Artificial Intelligence Goes Mainstream
Earlier this year, I predicted that Artificial intelligence (AI) would move from innovation labs to mainstream workflow projects this year. In IT organizations, I believe service management teams will lead this trend. Here’s why.
Barriers to AI
A few years ago, I attended an IT Service Management (ITSM) conference. I sat in on a couple of speaking sessions billed as AI. But really, what I heard were service management automation presentations. To be frank, some vendors have added to the confusion around what AI is and how it can help IT organizations. Gartner highlighted other barriers to AI adoption by IT in one of their blogs:
- Barriers to skills – acquisition of new skills are required
- Fears of the unknown – including understanding the tangible and intangible benefits
- Finding a start point – finding use cases and defining a strategy
I believe all these factors contribute to why AI has been slow to go mainstream until now. Organizations had yet to figure out the value that AI could bring and justify budgets. Projects were confined to research labs until that value was revealed and could be justified to executive teams.
AI Use Cases Revealed
But there has been a marked increase in the adoption of AI in the last few years. According to the 2019 CIO survey results published by Gartner, between 2015 and 2019, AI implementations reportedly grew 270%. From 10% in 2015 to 37%. By the beginning of 2019, 37% of those surveyed had implemented AI in some form or another. Add to that a prediction by Forrester based on their research. They predict that in 2020 companies will be laser-focused on the value of AI, accelerate adoption, and overcome data issues. It becomes clear that the importance of AI is recognized.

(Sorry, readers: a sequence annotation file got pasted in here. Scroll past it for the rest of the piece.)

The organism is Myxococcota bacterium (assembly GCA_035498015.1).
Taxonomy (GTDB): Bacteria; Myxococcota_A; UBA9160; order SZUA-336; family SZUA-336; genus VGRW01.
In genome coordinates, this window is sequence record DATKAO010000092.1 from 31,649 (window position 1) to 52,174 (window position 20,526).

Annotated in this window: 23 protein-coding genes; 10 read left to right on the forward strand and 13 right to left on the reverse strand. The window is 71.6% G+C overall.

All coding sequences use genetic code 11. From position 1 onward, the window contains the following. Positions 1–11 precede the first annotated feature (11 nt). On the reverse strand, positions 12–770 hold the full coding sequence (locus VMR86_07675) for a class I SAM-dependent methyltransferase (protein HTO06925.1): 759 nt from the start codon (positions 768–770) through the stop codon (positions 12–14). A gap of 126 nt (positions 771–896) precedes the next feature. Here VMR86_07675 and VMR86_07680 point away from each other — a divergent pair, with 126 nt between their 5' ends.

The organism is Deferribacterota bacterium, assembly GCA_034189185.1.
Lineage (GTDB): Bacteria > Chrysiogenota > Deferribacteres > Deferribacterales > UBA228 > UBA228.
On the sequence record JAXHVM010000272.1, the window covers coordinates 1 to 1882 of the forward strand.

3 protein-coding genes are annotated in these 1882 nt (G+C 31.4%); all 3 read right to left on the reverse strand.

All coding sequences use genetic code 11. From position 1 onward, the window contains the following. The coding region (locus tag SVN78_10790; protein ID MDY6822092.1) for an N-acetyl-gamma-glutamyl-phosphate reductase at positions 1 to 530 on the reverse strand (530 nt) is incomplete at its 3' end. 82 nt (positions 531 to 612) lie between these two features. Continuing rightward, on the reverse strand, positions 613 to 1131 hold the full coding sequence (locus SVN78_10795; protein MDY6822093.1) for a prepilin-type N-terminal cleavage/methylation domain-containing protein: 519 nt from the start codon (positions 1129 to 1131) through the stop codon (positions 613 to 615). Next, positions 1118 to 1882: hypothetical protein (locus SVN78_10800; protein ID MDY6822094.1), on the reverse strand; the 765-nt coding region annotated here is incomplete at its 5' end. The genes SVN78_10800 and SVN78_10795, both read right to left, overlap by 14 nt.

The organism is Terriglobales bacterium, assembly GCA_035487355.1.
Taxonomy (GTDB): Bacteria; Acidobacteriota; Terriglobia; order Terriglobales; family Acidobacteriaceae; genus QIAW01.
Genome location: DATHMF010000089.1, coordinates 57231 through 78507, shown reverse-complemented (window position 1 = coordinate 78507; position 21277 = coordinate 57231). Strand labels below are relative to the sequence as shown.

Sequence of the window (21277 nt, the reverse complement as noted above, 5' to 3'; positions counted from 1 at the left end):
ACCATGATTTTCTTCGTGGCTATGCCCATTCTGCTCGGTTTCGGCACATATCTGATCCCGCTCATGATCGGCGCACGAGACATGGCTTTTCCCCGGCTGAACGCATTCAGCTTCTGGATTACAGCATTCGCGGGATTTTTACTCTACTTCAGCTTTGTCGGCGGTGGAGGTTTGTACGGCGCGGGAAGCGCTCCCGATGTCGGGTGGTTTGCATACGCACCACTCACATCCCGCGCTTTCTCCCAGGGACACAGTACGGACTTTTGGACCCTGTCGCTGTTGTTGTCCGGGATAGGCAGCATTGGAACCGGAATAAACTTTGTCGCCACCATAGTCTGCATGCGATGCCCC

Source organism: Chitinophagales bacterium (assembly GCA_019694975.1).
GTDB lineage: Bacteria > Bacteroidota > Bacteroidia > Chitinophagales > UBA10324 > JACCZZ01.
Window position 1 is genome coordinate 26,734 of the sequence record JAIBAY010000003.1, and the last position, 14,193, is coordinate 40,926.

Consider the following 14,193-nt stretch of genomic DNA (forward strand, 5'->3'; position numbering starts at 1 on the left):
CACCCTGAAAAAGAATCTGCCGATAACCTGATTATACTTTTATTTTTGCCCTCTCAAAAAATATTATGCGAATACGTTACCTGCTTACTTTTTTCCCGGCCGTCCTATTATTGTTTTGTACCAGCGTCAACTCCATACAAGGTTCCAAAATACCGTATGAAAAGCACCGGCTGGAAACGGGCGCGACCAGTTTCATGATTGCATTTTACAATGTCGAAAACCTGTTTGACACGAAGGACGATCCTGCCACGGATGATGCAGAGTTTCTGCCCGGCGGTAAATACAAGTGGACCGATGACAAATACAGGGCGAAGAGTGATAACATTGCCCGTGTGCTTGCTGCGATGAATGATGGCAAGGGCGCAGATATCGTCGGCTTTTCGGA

How does that relate to Enterprise Service Management (ESM)? Enterprise Management Associates (EMA) analyst organization researched the primary use cases for AI. They found that 70% were focused on integrated operations (availability, change management, performance), self-service, routine service desk processes (incident, problem, request), ESM, and major incident response. To put this into perspective, the research found 6% of use cases were focused on SecOps, 3% Internet of Things, 8% DevOps, 15% integrated asset and financial planning (in many organizations, I see this banded under ITSM and ESM).
The CIOs questioned in Gartner’s survey mentioned previously also identified chatbots as the main AI-based application in their enterprises. Chatbots is one of the main areas of adoption that I see in our own customer base to provide better experiences for end-users. Vendor developments also fuel this adoption. IDC found that chatbots, knowledge curation, and incident/request routing were the three big categories of AI features and capabilities that vendors were working on in helpdesk software.
EMA’s research also discovered synergies between automation and artificial intelligence. The value of automation is now widely recognized. The same survey highlighted that 67% of organizations were automating simple to complex tasks already. Only 4% had no plans to automate. Since AI recommendations drive automation, this also supports the premise that AI is finally going into mainstream projects.
If you intend to take your project out of the lab and into production, then there are things you need to consider. I’ll wrap up with EMA’s top two recommendations from those surveyed:
- Educate users ahead of time
- Prepare for the change in your IT team and understand process changes and impacts.
My prediction and others from my colleagues are available to hear in full on in this recorded webcast, The Future of Enterprise Service Management.